Monthly Q&Artful: Oct '21

Ask marketing questions, get marketing answers.

❓ What is one thing clients say to you that is like nails on a chalkboard?

“Our target is everyone.” I hate hearing this. Marketing is wholly about intention. Unless you have an unlimited marketing budget and no performance goals, you’ll always want to focus on the people you can impact the most. (See below)

What is the greatest advice someone has ever given you about marketing?

I can’t say that I’ve ever been gifted great marketing advice (not many have offered), but I’m happy to share this with you now: the digital landscape can ebb and flow, but if you know your people in and out, you’ll never sweat the tide. And it’s true: social media will always change but if you know what your customer wants, you won’t have to resort to gimmicks and “growth hacks.”

❓ One of my clients asked me to start including video in our monthly reports. Do you include videos in your engagement reporting, and what metrics define success?

Video engagement metrics help your client understand if their approach is resonating with people; it’s good to include video in your monthly report. Some social platforms love to put a three-second views metric front-and-center. Ignore it. I can’t recall a time I’ve spent five seconds on a video and remembered what it was for. Instead, make sure to note your video completions, and keep an eye on how your reach/completions changes over time.

You may also want to check out individual video drop-off to see where each video was abandoned. You might uncover a story that isn’t being told purely by numbers—here’s an example:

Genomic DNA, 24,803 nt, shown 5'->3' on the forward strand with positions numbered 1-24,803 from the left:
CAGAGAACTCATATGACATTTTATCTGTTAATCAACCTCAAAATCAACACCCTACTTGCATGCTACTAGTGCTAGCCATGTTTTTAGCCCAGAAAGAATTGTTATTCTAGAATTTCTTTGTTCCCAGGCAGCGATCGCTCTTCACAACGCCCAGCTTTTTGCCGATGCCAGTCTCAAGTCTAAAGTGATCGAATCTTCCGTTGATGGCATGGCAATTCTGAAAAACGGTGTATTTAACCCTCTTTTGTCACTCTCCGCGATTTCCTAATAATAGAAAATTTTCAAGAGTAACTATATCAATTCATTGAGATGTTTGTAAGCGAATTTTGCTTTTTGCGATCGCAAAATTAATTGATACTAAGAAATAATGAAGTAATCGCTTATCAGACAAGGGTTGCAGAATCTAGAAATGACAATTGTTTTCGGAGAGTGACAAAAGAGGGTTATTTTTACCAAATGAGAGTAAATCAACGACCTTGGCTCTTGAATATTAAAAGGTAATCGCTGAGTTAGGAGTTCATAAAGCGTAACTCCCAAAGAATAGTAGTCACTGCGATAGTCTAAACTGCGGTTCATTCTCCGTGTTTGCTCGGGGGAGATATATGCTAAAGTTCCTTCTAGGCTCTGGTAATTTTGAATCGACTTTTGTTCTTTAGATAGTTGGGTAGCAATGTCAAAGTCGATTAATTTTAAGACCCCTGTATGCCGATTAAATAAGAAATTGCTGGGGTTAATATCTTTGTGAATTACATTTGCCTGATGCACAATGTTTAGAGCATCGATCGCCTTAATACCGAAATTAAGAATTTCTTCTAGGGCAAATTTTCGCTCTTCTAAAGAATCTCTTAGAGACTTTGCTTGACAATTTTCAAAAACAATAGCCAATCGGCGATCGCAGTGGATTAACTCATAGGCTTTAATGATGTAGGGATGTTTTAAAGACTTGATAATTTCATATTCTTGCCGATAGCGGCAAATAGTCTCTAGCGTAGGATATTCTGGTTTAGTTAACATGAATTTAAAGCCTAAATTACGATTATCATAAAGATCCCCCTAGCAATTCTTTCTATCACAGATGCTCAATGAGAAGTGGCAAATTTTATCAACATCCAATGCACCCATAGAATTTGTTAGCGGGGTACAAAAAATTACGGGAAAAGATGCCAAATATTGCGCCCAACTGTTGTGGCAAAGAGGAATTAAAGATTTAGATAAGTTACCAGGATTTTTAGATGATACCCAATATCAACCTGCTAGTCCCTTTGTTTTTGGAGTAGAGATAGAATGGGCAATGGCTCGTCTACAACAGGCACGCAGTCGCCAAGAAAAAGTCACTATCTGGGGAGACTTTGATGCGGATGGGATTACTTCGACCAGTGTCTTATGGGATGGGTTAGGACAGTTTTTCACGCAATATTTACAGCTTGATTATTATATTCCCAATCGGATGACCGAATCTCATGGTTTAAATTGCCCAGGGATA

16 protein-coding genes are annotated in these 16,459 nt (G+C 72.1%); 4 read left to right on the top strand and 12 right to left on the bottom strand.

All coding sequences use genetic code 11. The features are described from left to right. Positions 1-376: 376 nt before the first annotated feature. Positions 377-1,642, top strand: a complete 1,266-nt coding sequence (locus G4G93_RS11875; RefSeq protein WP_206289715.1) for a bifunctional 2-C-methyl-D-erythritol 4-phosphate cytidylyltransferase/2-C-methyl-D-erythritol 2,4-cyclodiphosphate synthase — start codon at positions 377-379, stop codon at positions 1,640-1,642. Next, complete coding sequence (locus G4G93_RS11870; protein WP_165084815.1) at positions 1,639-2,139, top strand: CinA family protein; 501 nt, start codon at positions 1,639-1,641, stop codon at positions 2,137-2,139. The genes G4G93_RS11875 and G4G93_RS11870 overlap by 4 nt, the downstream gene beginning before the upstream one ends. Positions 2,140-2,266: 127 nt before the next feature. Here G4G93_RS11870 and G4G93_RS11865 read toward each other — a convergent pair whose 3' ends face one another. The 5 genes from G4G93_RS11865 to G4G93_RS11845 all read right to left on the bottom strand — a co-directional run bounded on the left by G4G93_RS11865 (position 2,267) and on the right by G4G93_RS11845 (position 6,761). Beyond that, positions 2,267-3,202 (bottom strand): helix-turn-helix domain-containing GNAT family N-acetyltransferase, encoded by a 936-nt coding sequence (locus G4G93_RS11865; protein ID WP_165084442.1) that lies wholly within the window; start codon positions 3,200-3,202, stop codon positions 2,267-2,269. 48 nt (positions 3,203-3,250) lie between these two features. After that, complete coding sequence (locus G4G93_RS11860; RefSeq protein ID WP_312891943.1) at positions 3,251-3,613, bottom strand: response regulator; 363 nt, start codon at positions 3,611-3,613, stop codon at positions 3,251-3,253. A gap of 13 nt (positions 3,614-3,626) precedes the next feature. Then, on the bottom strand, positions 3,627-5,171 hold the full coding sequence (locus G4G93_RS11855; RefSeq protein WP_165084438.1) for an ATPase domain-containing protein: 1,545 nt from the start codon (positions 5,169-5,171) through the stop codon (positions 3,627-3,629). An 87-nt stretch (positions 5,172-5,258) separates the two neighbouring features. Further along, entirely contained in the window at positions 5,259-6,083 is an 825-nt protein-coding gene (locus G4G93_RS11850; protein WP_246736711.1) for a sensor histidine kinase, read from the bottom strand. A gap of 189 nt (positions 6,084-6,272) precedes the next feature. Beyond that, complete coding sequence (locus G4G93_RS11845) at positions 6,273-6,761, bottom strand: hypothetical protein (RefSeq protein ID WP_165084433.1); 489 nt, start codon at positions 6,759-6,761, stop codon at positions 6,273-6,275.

Your client is an anti-fungal cream manufacturer. They have three new videos they want you to deploy using Facebook Ads. You find that a high percentage of users stop watching at different timestamps for each video. You observe that each timestamp coincides with a scene of the product being used on a model’s foot. Your hypothesis is that a segment of the audience is repulsed by feet, and they’re disengaging. While reporting this finding, you offer a solution to test a new cut of the video without the model.

❓ What advice do you have for a mid-sized brand marketing team going through the RFI process for a media agency?

If you find an agency that you really like, pitch them the absolute worst idea you can think of to promote your brand. Gauge how they respond. If they ‘yes’ you to death, it’s probably not going to be a healthy business relationship. If they try to talk you out of it—they pass. If they give you a gut-check for even considering it, then you’ve found yourself a gem.

❓ Do you think moving my digital footprint to a commercial office or incubator space will make a significant difference in Google presence?

As long as your physical address is true, accurate, and verified by punching in the six-digit code they mail to your place of business, Google doesn’t discriminate between a commercial or residential address. If foot traffic isn’t a business driver, you can forego sharing a physical address and supply a P.O. Box instead—Google will treat it all the same.

❓ What are your must-have social/digital marketing platforms/tools?